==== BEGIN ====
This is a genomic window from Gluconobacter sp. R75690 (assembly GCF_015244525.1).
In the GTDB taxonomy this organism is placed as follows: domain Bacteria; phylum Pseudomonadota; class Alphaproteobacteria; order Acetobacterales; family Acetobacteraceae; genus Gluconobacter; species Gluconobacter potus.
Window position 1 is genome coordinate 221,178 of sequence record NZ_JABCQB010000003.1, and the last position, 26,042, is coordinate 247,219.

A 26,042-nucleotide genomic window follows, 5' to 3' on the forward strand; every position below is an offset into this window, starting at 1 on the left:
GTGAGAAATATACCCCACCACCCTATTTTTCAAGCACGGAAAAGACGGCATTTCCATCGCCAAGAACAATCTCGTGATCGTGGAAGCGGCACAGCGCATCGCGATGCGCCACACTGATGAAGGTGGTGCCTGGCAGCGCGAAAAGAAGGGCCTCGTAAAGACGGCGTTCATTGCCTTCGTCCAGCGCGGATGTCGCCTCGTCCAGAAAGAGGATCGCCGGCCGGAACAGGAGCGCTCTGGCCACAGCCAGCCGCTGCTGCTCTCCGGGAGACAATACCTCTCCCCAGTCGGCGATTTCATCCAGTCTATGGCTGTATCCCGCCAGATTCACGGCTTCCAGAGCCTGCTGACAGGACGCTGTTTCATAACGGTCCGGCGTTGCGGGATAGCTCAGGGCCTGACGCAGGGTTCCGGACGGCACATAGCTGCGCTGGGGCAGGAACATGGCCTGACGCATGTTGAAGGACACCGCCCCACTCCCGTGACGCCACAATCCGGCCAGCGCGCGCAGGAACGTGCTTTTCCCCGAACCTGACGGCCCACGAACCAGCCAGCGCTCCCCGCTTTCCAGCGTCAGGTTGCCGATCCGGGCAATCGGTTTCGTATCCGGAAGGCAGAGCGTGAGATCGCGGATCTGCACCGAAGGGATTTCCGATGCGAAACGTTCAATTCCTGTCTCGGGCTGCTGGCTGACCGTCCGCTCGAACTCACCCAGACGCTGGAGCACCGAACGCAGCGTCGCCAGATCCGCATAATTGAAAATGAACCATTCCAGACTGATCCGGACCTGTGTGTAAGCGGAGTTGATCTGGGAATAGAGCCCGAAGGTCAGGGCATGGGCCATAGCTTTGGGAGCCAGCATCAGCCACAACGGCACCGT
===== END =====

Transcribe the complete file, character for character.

This is a genomic window from Gluconobacter sp. R75690 (assembly GCF_015244525.1).
In the GTDB taxonomy this organism is placed as follows: domain Bacteria; phylum Pseudomonadota; class Alphaproteobacteria; order Acetobacterales; family Acetobacteraceae; genus Gluconobacter; species Gluconobacter potus.
Window position 1 is genome coordinate 221,178 of sequence record NZ_JABCQB010000003.1, and the last position, 26,042, is coordinate 247,219.

A 26,042-nucleotide genomic window follows, 5' to 3' on the forward strand; every position below is an offset into this window, starting at 1 on the left:
GTGAGAAATATACCCCACCACCCTATTTTTCAAGCACGGAAAAGACGGCATTTCCATCGCCAAGAACAATCTCGTGATCGTGGAAGCGGCACAGCGCATCGCGATGCGCCACACTGATGAAGGTGGTGCCTGGCAGCGCGAAAAGAAGGGCCTCGTAAAGACGGCGTTCATTGCCTTCGTCCAGCGCGGATGTCGCCTCGTCCAGAAAGAGGATCGCCGGCCGGAACAGGAGCGCTCTGGCCACAGCCAGCCGCTGCTGCTCTCCGGGAGACAATACCTCTCCCCAGTCGGCGATTTCATCCAGTCTATGGCTGTATCCCGCCAGATTCACGGCTTCCAGAGCCTGCTGACAGGACGCTGTTTCATAACGGTCCGGCGTTGCGGGATAGCTCAGGGCCTGACGCAGGGTTCCGGACGGCACATAGCTGCGCTGGGGCAGGAACATGGCCTGACGCATGTTGAAGGACACCGCCCCACTCCCGTGACGCCACAATCCGGCCAGCGCGCGCAGGAACGTGCTTTTCCCCGAACCTGACGGCCCACGAACCAGCCAGCGCTCCCCGCTTTCCAGCGTCAGGTTGCCGATCCGGGCAATCGGTTTCGTATCCGGAAGGCAGAGCGTGAGATCGCGGATCTGCACCGAAGGGATTTCCGATGCGAAACGTTCAATTCCTGTCTCGGGCTGCTGGCTGACCGTCCGCTCGAACTCACCCAGACGCTGGAGCACCGAACGCAGCGTCGCCAGATCCGCATAATTGAAAATGAACCATTCCAGACTGATCCGGACCTGTGTGTAAGCGGAGTTGATCTGGGAATAGAGCCCGAAGGTCAGGGCATGGGCCATAGCTTTGGGAGCCAGCATCAGCCACAACGGCACCGT